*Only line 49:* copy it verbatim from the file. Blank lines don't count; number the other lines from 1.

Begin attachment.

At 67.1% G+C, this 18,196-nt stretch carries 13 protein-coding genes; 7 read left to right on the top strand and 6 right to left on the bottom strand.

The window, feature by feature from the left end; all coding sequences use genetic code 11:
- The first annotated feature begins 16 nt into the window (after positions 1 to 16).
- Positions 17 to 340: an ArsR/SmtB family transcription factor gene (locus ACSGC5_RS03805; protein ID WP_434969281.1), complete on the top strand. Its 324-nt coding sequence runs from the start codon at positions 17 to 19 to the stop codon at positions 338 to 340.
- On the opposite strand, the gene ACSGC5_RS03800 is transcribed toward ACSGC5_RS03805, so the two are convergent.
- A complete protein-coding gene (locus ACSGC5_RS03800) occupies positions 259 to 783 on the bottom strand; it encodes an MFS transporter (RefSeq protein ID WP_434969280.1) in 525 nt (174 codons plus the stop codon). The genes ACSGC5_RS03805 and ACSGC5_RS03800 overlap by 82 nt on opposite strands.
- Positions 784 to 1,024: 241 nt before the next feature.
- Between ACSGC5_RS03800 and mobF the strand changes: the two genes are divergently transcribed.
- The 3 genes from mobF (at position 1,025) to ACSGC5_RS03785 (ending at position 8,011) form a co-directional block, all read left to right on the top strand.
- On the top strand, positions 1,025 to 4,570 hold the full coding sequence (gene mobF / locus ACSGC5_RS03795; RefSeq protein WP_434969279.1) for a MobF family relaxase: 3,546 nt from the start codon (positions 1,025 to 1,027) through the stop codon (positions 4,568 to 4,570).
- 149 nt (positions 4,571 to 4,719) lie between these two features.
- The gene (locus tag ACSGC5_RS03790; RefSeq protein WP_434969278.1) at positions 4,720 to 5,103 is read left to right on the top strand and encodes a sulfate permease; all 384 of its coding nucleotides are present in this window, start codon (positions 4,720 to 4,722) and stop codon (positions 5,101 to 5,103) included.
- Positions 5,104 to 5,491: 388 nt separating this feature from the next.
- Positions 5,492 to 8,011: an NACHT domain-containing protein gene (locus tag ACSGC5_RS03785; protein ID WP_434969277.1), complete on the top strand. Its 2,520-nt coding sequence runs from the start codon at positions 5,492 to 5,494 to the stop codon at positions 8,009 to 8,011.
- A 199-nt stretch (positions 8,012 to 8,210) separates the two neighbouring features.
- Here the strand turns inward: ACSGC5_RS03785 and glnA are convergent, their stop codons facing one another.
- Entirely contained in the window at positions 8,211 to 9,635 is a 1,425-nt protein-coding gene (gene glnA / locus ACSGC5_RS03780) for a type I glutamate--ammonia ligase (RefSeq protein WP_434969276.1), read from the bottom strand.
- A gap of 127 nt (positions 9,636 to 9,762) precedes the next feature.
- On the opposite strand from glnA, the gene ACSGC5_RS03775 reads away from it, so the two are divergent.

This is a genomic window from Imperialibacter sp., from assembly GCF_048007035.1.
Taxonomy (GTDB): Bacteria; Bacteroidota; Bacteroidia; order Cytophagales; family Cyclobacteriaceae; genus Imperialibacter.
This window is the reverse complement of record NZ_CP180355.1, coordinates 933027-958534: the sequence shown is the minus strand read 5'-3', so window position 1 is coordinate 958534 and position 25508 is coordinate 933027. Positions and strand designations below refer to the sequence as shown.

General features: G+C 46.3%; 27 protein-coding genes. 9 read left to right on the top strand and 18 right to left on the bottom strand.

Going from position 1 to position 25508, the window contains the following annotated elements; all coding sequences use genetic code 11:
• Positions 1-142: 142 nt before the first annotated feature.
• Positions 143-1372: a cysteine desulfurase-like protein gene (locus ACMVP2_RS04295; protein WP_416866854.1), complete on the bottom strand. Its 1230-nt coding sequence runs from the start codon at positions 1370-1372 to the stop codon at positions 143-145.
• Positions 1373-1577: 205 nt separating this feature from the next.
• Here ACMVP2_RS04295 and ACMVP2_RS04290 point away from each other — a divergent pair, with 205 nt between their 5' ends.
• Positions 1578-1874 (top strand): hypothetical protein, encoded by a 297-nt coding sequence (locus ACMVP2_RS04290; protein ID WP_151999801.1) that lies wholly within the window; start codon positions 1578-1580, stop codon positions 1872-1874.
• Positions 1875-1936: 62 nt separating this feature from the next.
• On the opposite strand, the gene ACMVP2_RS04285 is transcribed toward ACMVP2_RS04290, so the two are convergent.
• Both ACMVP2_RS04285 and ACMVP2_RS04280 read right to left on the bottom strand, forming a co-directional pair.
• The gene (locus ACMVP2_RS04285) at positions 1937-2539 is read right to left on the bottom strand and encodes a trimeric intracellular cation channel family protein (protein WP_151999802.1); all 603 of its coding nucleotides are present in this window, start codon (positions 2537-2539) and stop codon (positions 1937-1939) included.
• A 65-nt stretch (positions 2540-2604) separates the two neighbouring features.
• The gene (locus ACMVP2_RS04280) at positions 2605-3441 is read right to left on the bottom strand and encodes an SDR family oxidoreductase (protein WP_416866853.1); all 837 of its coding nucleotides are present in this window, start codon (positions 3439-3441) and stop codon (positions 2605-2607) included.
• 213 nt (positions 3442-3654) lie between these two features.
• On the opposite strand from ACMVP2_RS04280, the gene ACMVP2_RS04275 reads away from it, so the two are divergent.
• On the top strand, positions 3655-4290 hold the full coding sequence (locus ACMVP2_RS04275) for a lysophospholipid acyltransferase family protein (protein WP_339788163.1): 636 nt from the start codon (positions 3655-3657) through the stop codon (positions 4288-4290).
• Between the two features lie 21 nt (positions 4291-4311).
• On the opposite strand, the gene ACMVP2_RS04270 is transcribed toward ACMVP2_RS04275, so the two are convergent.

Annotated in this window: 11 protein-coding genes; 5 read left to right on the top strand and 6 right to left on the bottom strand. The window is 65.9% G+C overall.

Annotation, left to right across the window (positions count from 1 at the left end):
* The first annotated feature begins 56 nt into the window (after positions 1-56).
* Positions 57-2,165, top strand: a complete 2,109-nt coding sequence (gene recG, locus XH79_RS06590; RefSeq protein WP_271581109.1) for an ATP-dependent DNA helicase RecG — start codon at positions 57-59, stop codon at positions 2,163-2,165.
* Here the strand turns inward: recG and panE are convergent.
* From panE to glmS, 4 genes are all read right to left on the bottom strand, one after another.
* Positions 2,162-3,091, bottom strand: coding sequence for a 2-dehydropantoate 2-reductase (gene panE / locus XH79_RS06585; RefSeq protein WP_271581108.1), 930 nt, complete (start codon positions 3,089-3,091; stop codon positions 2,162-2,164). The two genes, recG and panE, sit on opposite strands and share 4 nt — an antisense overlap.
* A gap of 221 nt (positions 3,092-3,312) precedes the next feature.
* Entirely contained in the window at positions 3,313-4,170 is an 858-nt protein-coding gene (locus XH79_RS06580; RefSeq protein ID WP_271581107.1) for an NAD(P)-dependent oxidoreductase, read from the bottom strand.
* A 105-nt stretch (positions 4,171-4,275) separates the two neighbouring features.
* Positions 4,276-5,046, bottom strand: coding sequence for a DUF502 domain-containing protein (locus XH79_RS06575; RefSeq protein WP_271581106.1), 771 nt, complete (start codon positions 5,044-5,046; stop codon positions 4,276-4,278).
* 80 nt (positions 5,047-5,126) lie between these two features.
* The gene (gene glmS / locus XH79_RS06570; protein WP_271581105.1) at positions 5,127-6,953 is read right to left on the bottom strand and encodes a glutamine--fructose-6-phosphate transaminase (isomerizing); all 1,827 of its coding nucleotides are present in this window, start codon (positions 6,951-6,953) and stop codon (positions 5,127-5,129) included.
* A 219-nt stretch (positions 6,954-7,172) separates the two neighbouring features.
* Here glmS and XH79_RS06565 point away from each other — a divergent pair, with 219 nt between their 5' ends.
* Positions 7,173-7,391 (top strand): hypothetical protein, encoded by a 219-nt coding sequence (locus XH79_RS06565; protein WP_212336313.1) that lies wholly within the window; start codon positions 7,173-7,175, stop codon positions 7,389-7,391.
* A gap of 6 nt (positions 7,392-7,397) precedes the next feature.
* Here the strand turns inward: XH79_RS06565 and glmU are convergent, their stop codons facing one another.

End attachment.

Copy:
* Entirely contained in the window at positions 3,313-4,170 is an 858-nt protein-coding gene (locus XH79_RS06580; RefSeq protein ID WP_271581107.1) for an NAD(P)-dependent oxidoreductase, read from the bottom strand.